I eventually got my picture of school children. They were playing hide and seek. They looked immaculate in their school uniforms.

We took in the sites of local zoo, animal rescue centre (actually). they receive no government  funding, a few kyrgyz horses, owls, porcupines, a very lonely bear, deer, monkeys, snow leopards, chooks and sheep.

Kyrgyz horse - almost donkey size
Kyrgyz horse – almost donkey size
Wise bird
Wise bird
Porcupine at Karakol animal refuge
Porcupine at Karakol animal refuge

To wind down after a very busy day we dined at an outdoor restaurant. The wine list featured red Chardonnay (which seemed a contraction ). It received the seal of approval from the red drinkers amongst us.

Kyrgyzstan Independence Day (Blog 4)

Greg’s turn today,

Sat 30th August

The hotel in Naryn was an interesting building evidently a converted apartment block from the Soviet era the rooms were tight but perfectly adequate. Unfortunately for Bruce, Greg’s snoring level increased to the level that Bruce had to revert to sleeping in the bathroom, and only caught a few hours of sleep.

We were basically transiting back to Bishkek today  a distance of about 350 km. as Ewen has reported roads are problematical, the older bitumen roads are badly deteriorated and can turn into a mass of potholes and rock requiring heavy breaking and direction changes. Then we were on a Chinese build highway that was as smooth as silk. We are on the Silk Road after all!

As at home, speed radar devices abound with the fine being 500SOM, evidently  a donation to the officer of about 200SOM can be made as an alternative !  Radar detectors are legal here and seem to be the best solution.  The one our driver has is a bit too sensitive but very effective! Currency conversion is about 50SOM to the dollar, average income is around $300 per month.

We arrived back in Bishkek mid afternoon and the first thing on the agenda was separate rooms for Greg & Bruce. Bad news for Bruce only available for one of the two nights we are here.

After scouting around a restaurant with pictures on the menu was found and resulted in an excellent meal. The waitress had enough English to help us out, words like cow and chicken. The meal was completed back at our hotel with fruit and ice cream purchased at local shops.

Sun 31st August

This is Kyrgyzstan’s Independence Day it celebrates their independence from the USSR in 1991. Bruce reported that he had a good night’s sleep. After breakfast we headed into the centre of the city  and took in some of the sites these included, Victory Square commemorating the second world war, the opera house, then a check of our bags as we entered Altoo Square where the celebration was in progress. Traditional dances performed to recorded music. Bruce has uploaded a video to youtube   Following this, the president spoke in Kyrgy and Russian.

Our tour of the city then took us to the House of Parliament, past Game Zone – this was a movie theatre as well, to the university and the Philharmonic Hall.  We were surprised by the number of parks and squares included in the city design.  There were lots of police around but apparently unarmed.In one of the parks close to Altoo Square a number of jumping castles had been set up and the children were enjoying these, there were numerous food vendors doing a brisk trade and everyone was in the festive mood.  There is a public holiday tomorrow, that is the last day of the summer holidays and Tuesday is the first day back at school.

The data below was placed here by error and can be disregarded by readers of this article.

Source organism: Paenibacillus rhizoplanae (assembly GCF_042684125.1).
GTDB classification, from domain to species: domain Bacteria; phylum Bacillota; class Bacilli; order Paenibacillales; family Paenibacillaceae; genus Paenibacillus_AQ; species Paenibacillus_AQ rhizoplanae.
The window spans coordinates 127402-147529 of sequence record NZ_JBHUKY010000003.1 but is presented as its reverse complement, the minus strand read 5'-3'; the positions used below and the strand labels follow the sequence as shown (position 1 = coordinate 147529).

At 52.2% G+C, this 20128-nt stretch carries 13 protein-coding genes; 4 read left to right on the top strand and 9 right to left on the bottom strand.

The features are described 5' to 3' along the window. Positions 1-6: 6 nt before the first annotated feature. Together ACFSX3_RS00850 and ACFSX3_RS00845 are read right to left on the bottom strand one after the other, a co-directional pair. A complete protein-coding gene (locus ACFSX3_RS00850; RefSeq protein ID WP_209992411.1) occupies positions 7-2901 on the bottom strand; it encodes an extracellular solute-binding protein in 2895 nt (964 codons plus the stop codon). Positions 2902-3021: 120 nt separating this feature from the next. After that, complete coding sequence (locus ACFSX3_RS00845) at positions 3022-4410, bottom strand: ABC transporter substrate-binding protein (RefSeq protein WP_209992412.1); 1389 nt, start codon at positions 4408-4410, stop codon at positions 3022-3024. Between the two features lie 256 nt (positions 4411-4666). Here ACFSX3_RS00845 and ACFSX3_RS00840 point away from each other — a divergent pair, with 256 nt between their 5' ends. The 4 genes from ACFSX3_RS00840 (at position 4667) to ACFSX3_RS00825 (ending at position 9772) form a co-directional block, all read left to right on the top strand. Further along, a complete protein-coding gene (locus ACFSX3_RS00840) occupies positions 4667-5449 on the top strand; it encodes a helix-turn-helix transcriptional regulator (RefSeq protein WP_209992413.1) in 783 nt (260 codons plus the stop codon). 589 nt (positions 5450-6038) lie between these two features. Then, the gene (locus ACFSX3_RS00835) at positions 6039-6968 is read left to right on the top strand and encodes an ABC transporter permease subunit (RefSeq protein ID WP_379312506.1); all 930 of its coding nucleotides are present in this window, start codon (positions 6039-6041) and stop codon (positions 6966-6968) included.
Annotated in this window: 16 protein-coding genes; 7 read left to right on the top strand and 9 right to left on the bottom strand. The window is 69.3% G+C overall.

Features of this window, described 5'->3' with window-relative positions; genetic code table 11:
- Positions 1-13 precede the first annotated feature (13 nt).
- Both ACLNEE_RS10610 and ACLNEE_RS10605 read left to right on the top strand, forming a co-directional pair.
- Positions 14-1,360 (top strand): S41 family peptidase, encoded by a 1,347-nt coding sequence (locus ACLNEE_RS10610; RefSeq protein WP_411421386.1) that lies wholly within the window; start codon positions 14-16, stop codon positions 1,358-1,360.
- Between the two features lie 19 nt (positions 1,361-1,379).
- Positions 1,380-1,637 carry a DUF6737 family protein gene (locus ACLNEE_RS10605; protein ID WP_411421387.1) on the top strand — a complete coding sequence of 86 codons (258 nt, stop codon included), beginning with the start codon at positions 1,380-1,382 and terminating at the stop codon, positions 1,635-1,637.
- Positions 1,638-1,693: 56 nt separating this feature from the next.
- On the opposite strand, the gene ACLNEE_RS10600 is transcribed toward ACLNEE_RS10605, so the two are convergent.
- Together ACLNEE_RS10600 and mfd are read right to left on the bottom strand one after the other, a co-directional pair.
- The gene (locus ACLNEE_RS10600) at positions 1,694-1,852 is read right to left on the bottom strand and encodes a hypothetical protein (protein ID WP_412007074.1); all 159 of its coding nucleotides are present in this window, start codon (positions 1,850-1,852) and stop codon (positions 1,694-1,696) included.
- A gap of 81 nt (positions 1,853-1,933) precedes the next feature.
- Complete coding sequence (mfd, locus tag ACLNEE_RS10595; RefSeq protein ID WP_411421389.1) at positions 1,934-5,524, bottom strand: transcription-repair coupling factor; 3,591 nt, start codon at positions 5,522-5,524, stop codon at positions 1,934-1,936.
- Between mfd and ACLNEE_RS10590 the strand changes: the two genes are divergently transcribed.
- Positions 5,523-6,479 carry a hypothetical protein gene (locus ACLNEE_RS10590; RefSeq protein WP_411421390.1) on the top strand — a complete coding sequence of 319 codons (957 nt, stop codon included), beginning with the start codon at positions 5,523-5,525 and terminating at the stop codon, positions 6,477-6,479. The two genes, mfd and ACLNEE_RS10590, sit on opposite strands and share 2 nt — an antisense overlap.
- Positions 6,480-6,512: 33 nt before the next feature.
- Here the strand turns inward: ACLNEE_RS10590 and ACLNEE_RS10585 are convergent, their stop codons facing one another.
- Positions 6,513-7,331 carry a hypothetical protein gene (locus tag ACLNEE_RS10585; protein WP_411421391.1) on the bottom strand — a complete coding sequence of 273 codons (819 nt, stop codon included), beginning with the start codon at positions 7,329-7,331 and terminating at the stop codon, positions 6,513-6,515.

Nearly all the buildings, parks and squares were constructed during the late 1980s and in an attempt to create a city with a cultural heart.  Really not possible for us to judge how effective this has been.

Bruce also uploaded a video of his horse riding experience.

Victory Square
Victory Square

 

Philharmonic Hall
Philharmonic Hall

 

University
University

 

Game Zone
Game Zone

 

House of Parliament
House of Parliament

 

Dancers in Square
Dancers in Square

 

General View of Square
General View of Square

 

Opera house in background and famous ballet dancer
Opera house in background and famous ballet dancer
Another view of dancers
Another view of dancers

 

 

Blog 3 Yurt Experience

Wednesday 27 August

Left Bishkek and headed for the yurt camp at the lake Song Kul. Stopped for petrol at Kockkor, long queue which seems to be the norm here, complicated by having to prepay before you get the fuel. Fuel cost is about $1 per litre.

The first of many rough dusty winding roads
The first of many rough dusty winding roads

After driving over a pass at 3500 metres we turned off the main road onto several km of dirt racks heading along the shore of the lake, passing several yurt camps until we eventually arrived at our camp.

 

 

 

We had a couple hours before dinner so Bruce and Ewen went for a horse ride. Our horses were clearly selected for tourists and had to be goaded into even a slow trot.

Still they took up a hill which gave us a good view of the lake which is about 20km long and 3km wide.

Horse riding
Horse riding

 

 

Horseriding - the lone rangers
Horseriding – the lone rangers
Song Kul Lake
Song Kul Lake

It’s at the edge of a large flat area between two mountain ranges. In fact the whole country seems to be mostly very high mountains.     Camp consisted of five yurts. Owners, eating and three guest “units”

 

Dinner in the yurt camp
Dinner in the yurt cam

The unit next to ours was occupied by two Australians from McLeod. Almost our next suburb in Melb. Its a small world!